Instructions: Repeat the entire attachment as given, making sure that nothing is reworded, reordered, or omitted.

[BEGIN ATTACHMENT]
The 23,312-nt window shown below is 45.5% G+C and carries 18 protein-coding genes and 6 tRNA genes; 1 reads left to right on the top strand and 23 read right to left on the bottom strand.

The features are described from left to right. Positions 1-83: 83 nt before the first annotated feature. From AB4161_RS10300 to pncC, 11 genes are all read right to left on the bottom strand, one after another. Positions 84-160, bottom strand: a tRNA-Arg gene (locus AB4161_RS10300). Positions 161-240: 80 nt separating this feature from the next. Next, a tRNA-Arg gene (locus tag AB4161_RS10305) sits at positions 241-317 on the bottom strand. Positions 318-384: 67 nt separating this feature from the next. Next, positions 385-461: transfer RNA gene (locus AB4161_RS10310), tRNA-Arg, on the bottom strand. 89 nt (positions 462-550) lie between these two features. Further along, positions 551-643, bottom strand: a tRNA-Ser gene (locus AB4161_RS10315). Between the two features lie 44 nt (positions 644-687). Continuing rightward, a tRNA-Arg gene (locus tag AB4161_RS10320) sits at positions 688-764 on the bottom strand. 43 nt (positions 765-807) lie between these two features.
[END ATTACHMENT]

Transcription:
The 23,312-nt window shown below is 45.5% G+C and carries 18 protein-coding genes and 6 tRNA genes; 1 reads left to right on the top strand and 23 read right to left on the bottom strand.

The features are described from left to right. Positions 1-83: 83 nt before the first annotated feature. From AB4161_RS10300 to pncC, 11 genes are all read right to left on the bottom strand, one after another. Positions 84-160, bottom strand: a tRNA-Arg gene (locus AB4161_RS10300). Positions 161-240: 80 nt separating this feature from the next. Next, a tRNA-Arg gene (locus tag AB4161_RS10305) sits at positions 241-317 on the bottom strand. Positions 318-384: 67 nt separating this feature from the next. Next, positions 385-461: transfer RNA gene (locus AB4161_RS10310), tRNA-Arg, on the bottom strand. 89 nt (positions 462-550) lie between these two features. Further along, positions 551-643, bottom strand: a tRNA-Ser gene (locus AB4161_RS10315). Between the two features lie 44 nt (positions 644-687). Continuing rightward, a tRNA-Arg gene (locus tag AB4161_RS10320) sits at positions 688-764 on the bottom strand. 43 nt (positions 765-807) lie between these two features.